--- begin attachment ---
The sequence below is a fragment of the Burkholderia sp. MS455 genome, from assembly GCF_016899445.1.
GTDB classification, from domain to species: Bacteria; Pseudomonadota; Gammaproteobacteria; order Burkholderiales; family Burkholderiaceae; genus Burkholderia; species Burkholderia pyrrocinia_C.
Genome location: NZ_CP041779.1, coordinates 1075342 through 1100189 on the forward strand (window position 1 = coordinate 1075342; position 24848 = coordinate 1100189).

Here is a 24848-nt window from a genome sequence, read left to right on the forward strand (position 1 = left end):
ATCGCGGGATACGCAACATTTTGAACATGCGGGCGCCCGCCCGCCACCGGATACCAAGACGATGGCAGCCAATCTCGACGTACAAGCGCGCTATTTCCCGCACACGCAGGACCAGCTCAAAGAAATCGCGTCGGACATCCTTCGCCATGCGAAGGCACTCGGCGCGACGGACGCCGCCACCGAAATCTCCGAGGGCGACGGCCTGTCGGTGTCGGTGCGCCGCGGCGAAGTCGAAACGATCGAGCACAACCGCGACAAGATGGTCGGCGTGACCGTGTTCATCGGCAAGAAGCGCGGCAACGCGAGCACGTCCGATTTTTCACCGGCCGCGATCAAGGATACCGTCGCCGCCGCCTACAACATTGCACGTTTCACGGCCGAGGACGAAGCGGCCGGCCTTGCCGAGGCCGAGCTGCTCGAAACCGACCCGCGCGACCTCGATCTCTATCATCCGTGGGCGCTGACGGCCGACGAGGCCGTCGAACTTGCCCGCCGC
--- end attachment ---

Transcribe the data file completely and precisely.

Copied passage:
The sequence below is a fragment of the Burkholderia sp. MS455 genome, from assembly GCF_016899445.1.
GTDB classification, from domain to species: Bacteria; Pseudomonadota; Gammaproteobacteria; order Burkholderiales; family Burkholderiaceae; genus Burkholderia; species Burkholderia pyrrocinia_C.
Genome location: NZ_CP041779.1, coordinates 1075342 through 1100189 on the forward strand (window position 1 = coordinate 1075342; position 24848 = coordinate 1100189).

Here is a 24848-nt window from a genome sequence, read left to right on the forward strand (position 1 = left end):
ATCGCGGGATACGCAACATTTTGAACATGCGGGCGCCCGCCCGCCACCGGATACCAAGACGATGGCAGCCAATCTCGACGTACAAGCGCGCTATTTCCCGCACACGCAGGACCAGCTCAAAGAAATCGCGTCGGACATCCTTCGCCATGCGAAGGCACTCGGCGCGACGGACGCCGCCACCGAAATCTCCGAGGGCGACGGCCTGTCGGTGTCGGTGCGCCGCGGCGAAGTCGAAACGATCGAGCACAACCGCGACAAGATGGTCGGCGTGACCGTGTTCATCGGCAAGAAGCGCGGCAACGCGAGCACGTCCGATTTTTCACCGGCCGCGATCAAGGATACCGTCGCCGCCGCCTACAACATTGCACGTTTCACGGCCGAGGACGAAGCGGCCGGCCTTGCCGAGGCCGAGCTGCTCGAAACCGACCCGCGCGACCTCGATCTCTATCATCCGTGGGCGCTGACGGCCGACGAGGCCGTCGAACTTGCCCGCCGC